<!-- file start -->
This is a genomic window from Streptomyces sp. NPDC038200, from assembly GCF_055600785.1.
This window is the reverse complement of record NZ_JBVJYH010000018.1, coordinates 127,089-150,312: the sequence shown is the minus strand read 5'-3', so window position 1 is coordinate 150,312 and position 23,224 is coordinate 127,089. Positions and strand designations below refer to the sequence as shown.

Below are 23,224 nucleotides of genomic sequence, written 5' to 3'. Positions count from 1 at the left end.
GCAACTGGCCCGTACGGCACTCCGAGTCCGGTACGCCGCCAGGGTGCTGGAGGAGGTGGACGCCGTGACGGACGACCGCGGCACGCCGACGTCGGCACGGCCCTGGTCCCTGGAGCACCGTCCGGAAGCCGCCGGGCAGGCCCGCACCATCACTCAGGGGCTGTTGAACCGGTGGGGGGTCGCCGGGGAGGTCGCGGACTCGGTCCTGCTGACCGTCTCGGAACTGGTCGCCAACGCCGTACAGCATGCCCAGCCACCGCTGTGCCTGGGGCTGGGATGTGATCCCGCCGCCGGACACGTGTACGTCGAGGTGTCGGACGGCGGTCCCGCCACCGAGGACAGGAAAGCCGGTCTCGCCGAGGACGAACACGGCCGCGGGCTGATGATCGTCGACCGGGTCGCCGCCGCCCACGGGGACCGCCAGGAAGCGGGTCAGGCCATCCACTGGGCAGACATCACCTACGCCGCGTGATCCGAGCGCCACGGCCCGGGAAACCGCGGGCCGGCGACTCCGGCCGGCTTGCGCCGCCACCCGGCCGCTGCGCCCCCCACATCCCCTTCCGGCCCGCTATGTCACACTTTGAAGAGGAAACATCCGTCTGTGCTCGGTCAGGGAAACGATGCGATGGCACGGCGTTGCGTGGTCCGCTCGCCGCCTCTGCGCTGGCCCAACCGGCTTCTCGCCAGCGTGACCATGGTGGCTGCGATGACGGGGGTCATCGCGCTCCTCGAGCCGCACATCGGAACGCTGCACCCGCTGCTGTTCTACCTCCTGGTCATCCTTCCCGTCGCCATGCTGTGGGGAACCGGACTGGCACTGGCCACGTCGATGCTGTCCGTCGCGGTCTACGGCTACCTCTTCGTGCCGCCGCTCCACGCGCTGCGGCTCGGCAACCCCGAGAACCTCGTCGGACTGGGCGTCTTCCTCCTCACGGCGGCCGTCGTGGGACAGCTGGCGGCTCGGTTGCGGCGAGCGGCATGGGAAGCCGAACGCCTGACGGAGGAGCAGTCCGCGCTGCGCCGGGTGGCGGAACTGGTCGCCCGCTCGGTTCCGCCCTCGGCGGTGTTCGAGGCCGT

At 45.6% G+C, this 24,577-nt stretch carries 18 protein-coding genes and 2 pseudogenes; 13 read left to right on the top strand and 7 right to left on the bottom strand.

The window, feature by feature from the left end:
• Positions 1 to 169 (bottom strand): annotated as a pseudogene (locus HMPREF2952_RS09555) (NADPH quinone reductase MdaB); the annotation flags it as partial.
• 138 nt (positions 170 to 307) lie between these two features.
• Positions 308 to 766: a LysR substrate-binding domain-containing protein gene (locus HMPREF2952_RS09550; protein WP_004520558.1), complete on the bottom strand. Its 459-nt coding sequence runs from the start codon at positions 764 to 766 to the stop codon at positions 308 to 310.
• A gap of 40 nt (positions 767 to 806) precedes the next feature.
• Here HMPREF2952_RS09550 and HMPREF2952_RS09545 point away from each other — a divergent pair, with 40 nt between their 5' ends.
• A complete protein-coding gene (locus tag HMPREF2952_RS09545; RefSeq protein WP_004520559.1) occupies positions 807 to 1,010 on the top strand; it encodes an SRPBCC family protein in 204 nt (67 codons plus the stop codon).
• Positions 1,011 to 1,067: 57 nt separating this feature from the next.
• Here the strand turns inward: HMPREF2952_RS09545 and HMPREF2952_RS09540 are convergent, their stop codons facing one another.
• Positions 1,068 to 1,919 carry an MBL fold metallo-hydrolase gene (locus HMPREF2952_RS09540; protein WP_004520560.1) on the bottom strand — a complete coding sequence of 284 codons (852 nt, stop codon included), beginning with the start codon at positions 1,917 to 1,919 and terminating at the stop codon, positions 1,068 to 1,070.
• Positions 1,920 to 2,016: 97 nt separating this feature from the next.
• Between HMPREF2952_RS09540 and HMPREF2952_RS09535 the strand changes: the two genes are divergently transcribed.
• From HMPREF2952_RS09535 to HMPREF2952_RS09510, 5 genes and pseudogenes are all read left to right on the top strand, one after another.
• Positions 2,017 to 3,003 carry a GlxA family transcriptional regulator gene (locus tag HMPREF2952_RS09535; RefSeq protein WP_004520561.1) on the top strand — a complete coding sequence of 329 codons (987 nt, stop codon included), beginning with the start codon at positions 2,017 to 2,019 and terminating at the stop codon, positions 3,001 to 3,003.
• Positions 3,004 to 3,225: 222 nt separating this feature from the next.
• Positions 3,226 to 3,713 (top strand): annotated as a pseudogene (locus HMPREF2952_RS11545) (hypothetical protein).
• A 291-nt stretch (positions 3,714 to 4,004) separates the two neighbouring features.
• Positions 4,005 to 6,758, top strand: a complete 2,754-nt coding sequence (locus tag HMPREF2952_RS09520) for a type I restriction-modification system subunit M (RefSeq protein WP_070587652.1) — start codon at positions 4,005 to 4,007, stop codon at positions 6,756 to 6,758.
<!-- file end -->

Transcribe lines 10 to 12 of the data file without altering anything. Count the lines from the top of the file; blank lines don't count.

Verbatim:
• A gap of 40 nt (positions 767 to 806) precedes the next feature.
• Here HMPREF2952_RS09550 and HMPREF2952_RS09545 point away from each other — a divergent pair, with 40 nt between their 5' ends.
• A complete protein-coding gene (locus tag HMPREF2952_RS09545; RefSeq protein WP_004520559.1) occupies positions 807 to 1,010 on the top strand; it encodes an SRPBCC family protein in 204 nt (67 codons plus the stop codon).